The Elder Scrolls series, by Bethesda Softworks, has been in the gaming scene since 1994. In the past 22 years, the game's graphics and user interface have changed tremendously, from The Elder Scrolls Arena (1994) to The Elder Scrolls Online (2014). This post explores how the interface has changed over time and with new technology.

The first two installments in this series, The Elder Scrolls Arena and The Elder Scrolls II: Daggerfall (1996), were made for MS-DOS only, and featured similar UIs. Both Arena and Daggerfall displayed their main UI on the bottom of the screen, taking up approximately the same space. With the icons in Arena, players could draw/sheathe their weapon, steal, check their status (poisoned and such), access their spells, see their journal, rest, or view a world/local map.

Left, The Elder Scrolls Arena (1994) ; Right, The Elder Scrolls II: Daggerfall (1996)
Daggerfall made a few changes, including adding an 'interact' icon that displayed how the player could interact with the world in front of him/her (talk, observe, pick up objects, steal/unlock). Daggerfall also allowed players to access their inventory by clicking on the money bags icon in the UI or by pressing F6. This was an improvement upon Arena, in which the player could only access their items by clicking on their character's portrait and then navigating to the 'Equipment' sub-menu.

Arena's inventory included all items in a list, and Daggerfall's segmented out item types.

Daggerfall also improved upon inventory management, allowing players to more clearly see which items they had in their inventory and to separate items by type (weapons & Armor, magic items, etc.) Players could view the stat improvements of their items by equipping items and watching the numbers floating next to their characters grow or shrink. The next installment in the series, The Elder Scrolls III: Morrowind (2002), again changed the look and feel of the inventory.

Morrowind inventory window, on top of the map
While Morrowind kept the full-body demonstration of a character's equipment, it removed the floating numbers and the necessity of equipping an item to view its bonuses. Instead, a player could hover her or his mouse over a item to view its stats before deciding whether to equip it. Morrowind also kept Daggerfall's addition of separating out item types (All, Weapons, Apparel, Magic, Misc.)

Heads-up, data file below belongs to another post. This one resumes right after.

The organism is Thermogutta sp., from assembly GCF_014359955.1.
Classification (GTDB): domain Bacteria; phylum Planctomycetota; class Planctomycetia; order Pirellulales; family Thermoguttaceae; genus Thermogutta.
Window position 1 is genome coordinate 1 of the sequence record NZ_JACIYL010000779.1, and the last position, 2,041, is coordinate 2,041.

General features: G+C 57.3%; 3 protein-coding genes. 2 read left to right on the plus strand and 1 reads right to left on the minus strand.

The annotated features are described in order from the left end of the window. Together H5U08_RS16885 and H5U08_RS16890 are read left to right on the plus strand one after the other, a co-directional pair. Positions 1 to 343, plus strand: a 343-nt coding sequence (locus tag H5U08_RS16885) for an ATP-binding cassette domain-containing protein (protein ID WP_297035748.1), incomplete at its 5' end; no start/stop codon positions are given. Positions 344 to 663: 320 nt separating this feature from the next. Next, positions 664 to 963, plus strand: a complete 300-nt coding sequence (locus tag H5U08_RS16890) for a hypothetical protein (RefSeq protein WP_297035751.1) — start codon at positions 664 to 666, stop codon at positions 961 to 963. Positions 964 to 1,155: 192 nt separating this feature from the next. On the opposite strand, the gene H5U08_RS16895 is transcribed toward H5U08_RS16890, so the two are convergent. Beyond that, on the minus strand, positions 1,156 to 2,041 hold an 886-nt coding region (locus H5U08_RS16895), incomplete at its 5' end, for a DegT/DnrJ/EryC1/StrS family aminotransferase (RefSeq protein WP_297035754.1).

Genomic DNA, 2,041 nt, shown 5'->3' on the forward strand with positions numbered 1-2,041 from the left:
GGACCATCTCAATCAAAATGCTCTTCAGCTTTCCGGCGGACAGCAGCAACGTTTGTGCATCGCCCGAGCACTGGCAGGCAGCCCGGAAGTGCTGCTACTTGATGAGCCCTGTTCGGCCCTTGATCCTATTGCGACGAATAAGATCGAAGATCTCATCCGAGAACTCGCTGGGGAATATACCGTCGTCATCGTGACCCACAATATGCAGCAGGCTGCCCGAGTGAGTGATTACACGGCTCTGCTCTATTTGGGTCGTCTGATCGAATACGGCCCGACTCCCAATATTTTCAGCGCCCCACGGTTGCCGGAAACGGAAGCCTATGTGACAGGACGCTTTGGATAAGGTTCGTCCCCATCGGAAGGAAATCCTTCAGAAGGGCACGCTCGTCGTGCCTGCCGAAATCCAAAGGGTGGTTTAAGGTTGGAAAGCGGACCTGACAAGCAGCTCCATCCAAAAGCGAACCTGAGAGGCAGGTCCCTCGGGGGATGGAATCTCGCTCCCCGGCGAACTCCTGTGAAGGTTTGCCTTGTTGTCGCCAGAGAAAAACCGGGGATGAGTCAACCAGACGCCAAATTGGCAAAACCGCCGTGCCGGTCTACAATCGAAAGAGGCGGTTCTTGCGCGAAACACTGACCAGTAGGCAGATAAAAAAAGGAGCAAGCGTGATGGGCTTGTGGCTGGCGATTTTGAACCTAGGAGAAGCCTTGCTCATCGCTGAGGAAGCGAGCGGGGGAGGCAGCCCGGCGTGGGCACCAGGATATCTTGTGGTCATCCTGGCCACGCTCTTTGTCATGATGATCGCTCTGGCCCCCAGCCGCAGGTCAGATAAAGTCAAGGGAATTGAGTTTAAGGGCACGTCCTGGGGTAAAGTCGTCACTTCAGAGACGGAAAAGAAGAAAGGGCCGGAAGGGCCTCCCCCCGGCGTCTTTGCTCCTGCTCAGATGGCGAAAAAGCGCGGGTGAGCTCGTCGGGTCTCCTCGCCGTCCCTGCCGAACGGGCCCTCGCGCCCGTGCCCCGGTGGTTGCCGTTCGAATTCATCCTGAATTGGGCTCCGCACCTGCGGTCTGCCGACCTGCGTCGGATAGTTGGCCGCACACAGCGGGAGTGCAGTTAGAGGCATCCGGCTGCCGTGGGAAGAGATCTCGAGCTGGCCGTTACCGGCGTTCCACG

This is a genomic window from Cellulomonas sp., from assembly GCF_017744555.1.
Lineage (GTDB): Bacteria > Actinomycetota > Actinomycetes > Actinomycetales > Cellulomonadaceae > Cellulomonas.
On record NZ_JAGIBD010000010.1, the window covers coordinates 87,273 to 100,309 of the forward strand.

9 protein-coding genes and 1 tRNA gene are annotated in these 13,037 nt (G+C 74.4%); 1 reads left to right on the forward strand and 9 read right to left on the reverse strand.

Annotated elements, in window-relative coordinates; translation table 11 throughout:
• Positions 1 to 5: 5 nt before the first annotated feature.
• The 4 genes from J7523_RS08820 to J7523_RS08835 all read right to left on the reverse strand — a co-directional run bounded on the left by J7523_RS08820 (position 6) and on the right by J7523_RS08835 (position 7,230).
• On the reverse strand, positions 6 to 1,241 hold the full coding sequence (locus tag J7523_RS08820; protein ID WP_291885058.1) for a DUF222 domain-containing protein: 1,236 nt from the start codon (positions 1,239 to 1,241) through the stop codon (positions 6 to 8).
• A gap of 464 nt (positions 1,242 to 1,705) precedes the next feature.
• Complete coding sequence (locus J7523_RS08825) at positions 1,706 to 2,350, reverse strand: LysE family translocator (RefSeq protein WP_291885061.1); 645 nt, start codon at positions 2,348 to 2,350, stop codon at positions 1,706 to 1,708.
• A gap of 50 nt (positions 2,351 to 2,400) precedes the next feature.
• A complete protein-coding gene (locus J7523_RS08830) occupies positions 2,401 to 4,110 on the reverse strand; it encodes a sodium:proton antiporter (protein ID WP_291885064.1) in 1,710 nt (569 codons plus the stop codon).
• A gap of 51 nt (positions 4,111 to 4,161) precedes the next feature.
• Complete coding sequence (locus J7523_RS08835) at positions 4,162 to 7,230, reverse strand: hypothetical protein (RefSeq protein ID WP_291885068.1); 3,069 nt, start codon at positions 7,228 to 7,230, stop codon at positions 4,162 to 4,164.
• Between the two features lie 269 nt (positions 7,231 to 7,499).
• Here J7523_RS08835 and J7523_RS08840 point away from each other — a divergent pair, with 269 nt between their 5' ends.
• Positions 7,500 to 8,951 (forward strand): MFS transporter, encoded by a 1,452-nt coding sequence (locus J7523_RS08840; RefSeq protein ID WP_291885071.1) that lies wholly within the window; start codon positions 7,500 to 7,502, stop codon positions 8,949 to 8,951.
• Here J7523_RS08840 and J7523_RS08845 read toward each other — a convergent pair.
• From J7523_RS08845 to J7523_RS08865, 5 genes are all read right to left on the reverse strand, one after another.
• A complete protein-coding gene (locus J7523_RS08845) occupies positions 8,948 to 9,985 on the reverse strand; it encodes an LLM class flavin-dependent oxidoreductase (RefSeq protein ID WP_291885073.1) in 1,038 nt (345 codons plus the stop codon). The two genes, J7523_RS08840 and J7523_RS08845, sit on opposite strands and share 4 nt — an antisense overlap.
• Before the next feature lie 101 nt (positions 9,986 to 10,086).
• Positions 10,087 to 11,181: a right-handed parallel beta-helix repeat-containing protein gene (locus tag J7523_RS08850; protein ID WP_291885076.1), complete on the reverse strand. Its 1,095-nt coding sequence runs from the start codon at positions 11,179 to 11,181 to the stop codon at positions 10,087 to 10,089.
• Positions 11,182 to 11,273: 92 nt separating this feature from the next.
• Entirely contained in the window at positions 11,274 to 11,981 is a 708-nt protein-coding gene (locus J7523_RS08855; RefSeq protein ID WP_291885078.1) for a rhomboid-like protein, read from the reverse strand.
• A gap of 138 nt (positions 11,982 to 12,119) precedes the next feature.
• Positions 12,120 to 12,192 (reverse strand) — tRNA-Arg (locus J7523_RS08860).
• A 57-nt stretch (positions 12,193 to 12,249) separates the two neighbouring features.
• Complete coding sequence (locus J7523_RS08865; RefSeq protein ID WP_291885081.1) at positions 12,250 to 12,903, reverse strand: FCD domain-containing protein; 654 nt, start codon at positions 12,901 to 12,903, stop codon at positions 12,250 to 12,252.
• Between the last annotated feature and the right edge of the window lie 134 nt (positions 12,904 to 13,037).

Morrowind took a very different approach to how it displayed the inventory and other sets of information. Unlike its predecessors, which displayed maps, character sheets, etc. full-screen, Morrowind put all of its information sets in adjustable, windowed boxes. Players could see all of their information sets simultaneously if they so desired. Players could not, however, press a key to open only one of these windows - unless the player had toggled off certain windows, it was all or nothing.

Morrowind also changed the interaction feature significantly, shifting the action from direct (the player presses a button to set whether they're in talk or steal mode) to contextual. In the first few minutes, the player learns she or he can press Spacebar to open doors, talk to NPCs, and pick up items. Instead of requesting player input, Morrowind determined what type of interaction mode the player was in, and changed the effect of the Spacebar accordingly.

The implementation of contextual buttons in Morrowind may not have stemmed from Bethesda's innovation, but instead from necessity and a changing market. The new millennium ushered in an age of console gaming, with the release of the Playstation 2 in 2000 and the XBox in 2001. Morrowind was the first Elder Scrolls game designed for consoles - and contextual, multi-purpose buttons were necessary for console games.

One interesting part of Morrowind's UI design is the difference between the PC and console version.

PC, left; XBox, right

The designs are so different, they almost look like different games. The PC's design was simply not practical on the console, and thus a new design was made. Players could open a specific menu and then toggle between menus with the left and right triggers.

Morrowind's successor, The Elder Scrolls IV: Oblivion (2006), was clearly designed with a console-first perspective.

Oblivion Inventory Example